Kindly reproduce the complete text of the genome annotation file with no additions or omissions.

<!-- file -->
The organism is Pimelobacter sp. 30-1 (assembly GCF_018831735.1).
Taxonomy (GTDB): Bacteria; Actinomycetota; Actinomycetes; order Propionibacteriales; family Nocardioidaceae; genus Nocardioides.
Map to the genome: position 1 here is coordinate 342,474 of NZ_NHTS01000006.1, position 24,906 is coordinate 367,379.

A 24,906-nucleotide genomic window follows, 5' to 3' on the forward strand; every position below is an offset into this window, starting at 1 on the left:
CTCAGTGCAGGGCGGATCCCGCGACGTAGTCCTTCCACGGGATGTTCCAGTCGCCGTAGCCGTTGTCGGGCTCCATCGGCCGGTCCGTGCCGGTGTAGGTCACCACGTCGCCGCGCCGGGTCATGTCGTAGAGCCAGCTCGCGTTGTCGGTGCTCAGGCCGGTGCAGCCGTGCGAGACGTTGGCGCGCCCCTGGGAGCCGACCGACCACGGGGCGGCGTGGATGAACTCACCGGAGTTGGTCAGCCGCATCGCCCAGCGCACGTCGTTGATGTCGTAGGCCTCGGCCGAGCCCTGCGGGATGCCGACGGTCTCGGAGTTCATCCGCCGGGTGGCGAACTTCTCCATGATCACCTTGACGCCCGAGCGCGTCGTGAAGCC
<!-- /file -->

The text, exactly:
The organism is Pimelobacter sp. 30-1 (assembly GCF_018831735.1).
Taxonomy (GTDB): Bacteria; Actinomycetota; Actinomycetes; order Propionibacteriales; family Nocardioidaceae; genus Nocardioides.
Map to the genome: position 1 here is coordinate 342,474 of NZ_NHTS01000006.1, position 24,906 is coordinate 367,379.

A 24,906-nucleotide genomic window follows, 5' to 3' on the forward strand; every position below is an offset into this window, starting at 1 on the left:
CTCAGTGCAGGGCGGATCCCGCGACGTAGTCCTTCCACGGGATGTTCCAGTCGCCGTAGCCGTTGTCGGGCTCCATCGGCCGGTCCGTGCCGGTGTAGGTCACCACGTCGCCGCGCCGGGTCATGTCGTAGAGCCAGCTCGCGTTGTCGGTGCTCAGGCCGGTGCAGCCGTGCGAGACGTTGGCGCGCCCCTGGGAGCCGACCGACCACGGGGCGGCGTGGATGAACTCACCGGAGTTGGTCAGCCGCATCGCCCAGCGCACGTCGTTGATGTCGTAGGCCTCGGCCGAGCCCTGCGGGATGCCGACGGTCTCGGAGTTCATCCGCCGGGTGGCGAACTTCTCCATGATCACCTTGACGCCCGAGCGCGTCGTGAAGCC